Luxury designer reveals new UN charter at fashion conference in UK, ahead of official launch at COP24 next week
Leading fashion designer Stella McCartney has thrown her weight behind a new sustainability charter from the UN which aims to promote low-carbon production methods and cut waste in the fashion industry.
McCartney, who is already heavily involved in the circular fashion movement via her work with the Ellen MacArthur Foundation, said she hoped the new charter would encourage fashion leaders to work together to make their industry greener.
"Everything is at stake," said McCartney, speaking at the Business of Fashion's Voices summit last week. "It's really about bringing everyone together as an industry. Instead of having a few people talk about it, it's about having everyone talk about it."
The UN Fashion Industry Charter for Climate Action will officially launch at COP24 in Poland on December 10, and is reported to have won backing from several major 'fast fashion' brands.
Instigated by the UN climate change secretariat, it will include 16 commitments for signatories to adhere to, covering sustainable sourcing, design, and manufacturing. It aims to help scale up low-carbon production methods, in a bid to bring down the cost of greener approaches and broaden access to cleaner technologies and materials across the industry.
McCartney also used her appearance at the Voices summit to launch Stella McCartney Cares Green, an environmental branch to her charity arm. As well as providing information for fashion designers on environmental best practices, McCartney said the new initiative would provide incentives for young sustainable designers, and funding for lawyers and NGOs to encourage policy change.
In other news from the Voices summit, Christopher Wylie, the whistleblower in the Facebook and Cambridge Analytica scandal, announced he is to join fashion retail giant H&M as its director of research.
Wylie said he will be working with the retailer's head of Artificial Intelligence Arti Zeighami to consider how AI can help improve H&M's sustainability profile, for example by better matching production with consumer demand to cut waste.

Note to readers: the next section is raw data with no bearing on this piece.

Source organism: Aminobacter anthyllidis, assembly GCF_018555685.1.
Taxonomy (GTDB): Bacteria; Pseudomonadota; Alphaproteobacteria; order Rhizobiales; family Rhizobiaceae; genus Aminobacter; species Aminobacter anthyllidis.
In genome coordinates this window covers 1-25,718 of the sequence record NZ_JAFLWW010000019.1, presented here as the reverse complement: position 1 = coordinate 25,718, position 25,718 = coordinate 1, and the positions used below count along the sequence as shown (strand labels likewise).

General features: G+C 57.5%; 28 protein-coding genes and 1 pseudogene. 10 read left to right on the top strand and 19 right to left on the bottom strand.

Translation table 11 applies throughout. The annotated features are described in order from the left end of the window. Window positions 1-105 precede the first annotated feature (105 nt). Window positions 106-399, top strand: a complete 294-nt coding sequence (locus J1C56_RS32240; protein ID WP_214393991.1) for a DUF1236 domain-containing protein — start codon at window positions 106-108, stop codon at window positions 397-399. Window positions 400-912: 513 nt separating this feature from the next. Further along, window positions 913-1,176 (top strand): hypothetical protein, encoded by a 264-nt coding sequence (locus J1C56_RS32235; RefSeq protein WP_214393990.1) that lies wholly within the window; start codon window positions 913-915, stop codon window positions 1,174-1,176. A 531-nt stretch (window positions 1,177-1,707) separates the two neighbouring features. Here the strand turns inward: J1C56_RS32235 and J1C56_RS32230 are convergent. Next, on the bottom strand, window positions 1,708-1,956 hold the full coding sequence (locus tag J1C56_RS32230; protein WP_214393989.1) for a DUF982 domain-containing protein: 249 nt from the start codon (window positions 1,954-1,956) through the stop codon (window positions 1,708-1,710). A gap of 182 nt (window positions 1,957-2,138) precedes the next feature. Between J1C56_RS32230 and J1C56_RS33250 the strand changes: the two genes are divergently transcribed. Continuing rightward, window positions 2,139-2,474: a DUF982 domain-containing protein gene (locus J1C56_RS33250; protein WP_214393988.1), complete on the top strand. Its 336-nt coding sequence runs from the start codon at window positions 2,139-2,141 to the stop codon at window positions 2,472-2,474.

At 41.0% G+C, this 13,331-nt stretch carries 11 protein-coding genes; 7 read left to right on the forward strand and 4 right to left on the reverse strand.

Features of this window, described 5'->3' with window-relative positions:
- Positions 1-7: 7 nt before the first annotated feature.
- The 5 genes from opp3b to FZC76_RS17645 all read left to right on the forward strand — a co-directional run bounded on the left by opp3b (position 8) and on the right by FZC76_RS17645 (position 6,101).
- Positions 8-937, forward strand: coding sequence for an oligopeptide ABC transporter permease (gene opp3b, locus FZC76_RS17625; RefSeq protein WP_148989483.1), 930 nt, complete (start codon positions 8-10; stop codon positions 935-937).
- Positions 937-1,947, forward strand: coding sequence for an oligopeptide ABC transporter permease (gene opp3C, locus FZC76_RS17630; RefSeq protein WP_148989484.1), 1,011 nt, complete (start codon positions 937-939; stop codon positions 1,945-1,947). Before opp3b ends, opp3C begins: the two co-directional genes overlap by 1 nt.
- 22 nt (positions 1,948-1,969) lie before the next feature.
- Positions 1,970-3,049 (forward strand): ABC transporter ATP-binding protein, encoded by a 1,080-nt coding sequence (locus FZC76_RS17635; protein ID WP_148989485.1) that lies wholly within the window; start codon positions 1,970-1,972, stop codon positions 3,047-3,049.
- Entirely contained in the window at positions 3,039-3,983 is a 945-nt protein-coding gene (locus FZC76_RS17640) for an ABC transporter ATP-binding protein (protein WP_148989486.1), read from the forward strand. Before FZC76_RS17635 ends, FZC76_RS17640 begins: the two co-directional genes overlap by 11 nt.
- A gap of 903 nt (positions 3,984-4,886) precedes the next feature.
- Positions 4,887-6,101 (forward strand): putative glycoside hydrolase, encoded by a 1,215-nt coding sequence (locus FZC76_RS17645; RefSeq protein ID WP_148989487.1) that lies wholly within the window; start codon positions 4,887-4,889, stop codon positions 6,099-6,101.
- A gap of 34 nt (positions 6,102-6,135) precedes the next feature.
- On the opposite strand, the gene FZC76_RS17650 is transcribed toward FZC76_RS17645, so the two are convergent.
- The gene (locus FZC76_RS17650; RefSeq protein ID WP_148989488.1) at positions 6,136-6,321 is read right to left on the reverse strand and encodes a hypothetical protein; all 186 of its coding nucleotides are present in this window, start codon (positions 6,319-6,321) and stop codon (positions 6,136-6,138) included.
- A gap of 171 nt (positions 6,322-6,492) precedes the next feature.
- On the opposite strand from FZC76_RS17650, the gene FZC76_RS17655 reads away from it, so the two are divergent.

The news comes at a time of intense scrutiny for the fashion industry in the UK, as MPs on the Environmental Audit Committee continued this week with their high-profile investigation into the environmental impacts of fast fashion.
MPs on the Committee have been heavily critical of fashion brands producing clothes of poor quality that are not built to last, which they claim are fuelling a culture of throwaway fashion. A report from the Committee has revealed UK customers purchase an average of 26.7kg of new clothing each every year - more than any other country in mainland Europe.
Speaking at a Committee hearing this week, ASOS chief executive Nick Beighton said ASOS is already shifting its business model to become more circular in response to consumer demand.
"Some years ago, we realised what is blindingly obvious now - that unless we close the loop on sustainability, demonstrate responsible behaviour and actually act on our claims, they will buy less from us," Beighton said. "We are commercially incentivised to get this right."
However, some of his peers at other leading online fashion brands were left visibly non-plussed when asked about the steps they were taking to reduce their environmental impact and reduce waste. It is clear the new UN initiative has a long way to go if it is to reach every corner of an industry that is still struggling to tackle its soaring environmental footprint.
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